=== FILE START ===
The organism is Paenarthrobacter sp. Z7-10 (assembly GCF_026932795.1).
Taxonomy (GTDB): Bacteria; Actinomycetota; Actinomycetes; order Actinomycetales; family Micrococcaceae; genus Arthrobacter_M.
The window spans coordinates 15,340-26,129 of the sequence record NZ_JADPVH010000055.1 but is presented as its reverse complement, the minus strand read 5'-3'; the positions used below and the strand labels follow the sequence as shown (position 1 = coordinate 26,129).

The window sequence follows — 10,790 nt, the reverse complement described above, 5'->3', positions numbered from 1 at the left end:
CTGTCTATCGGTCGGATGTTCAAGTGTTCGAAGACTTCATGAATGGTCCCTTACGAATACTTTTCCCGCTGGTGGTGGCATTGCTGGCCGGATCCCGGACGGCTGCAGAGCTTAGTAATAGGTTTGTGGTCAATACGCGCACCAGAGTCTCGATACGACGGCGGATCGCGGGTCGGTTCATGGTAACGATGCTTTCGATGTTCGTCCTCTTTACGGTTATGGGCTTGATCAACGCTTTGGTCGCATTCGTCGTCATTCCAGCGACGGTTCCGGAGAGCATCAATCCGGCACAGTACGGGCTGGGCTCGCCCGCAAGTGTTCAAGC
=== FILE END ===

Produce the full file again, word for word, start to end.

The organism is Paenarthrobacter sp. Z7-10 (assembly GCF_026932795.1).
Taxonomy (GTDB): Bacteria; Actinomycetota; Actinomycetes; order Actinomycetales; family Micrococcaceae; genus Arthrobacter_M.
The window spans coordinates 15,340-26,129 of the sequence record NZ_JADPVH010000055.1 but is presented as its reverse complement, the minus strand read 5'-3'; the positions used below and the strand labels follow the sequence as shown (position 1 = coordinate 26,129).

The window sequence follows — 10,790 nt, the reverse complement described above, 5'->3', positions numbered from 1 at the left end:
CTGTCTATCGGTCGGATGTTCAAGTGTTCGAAGACTTCATGAATGGTCCCTTACGAATACTTTTCCCGCTGGTGGTGGCATTGCTGGCCGGATCCCGGACGGCTGCAGAGCTTAGTAATAGGTTTGTGGTCAATACGCGCACCAGAGTCTCGATACGACGGCGGATCGCGGGTCGGTTCATGGTAACGATGCTTTCGATGTTCGTCCTCTTTACGGTTATGGGCTTGATCAACGCTTTGGTCGCATTCGTCGTCATTCCAGCGACGGTTCCGGAGAGCATCAATCCGGCACAGTACGGGCTGGGCTCGCCCGCAAGTGTTCAAGC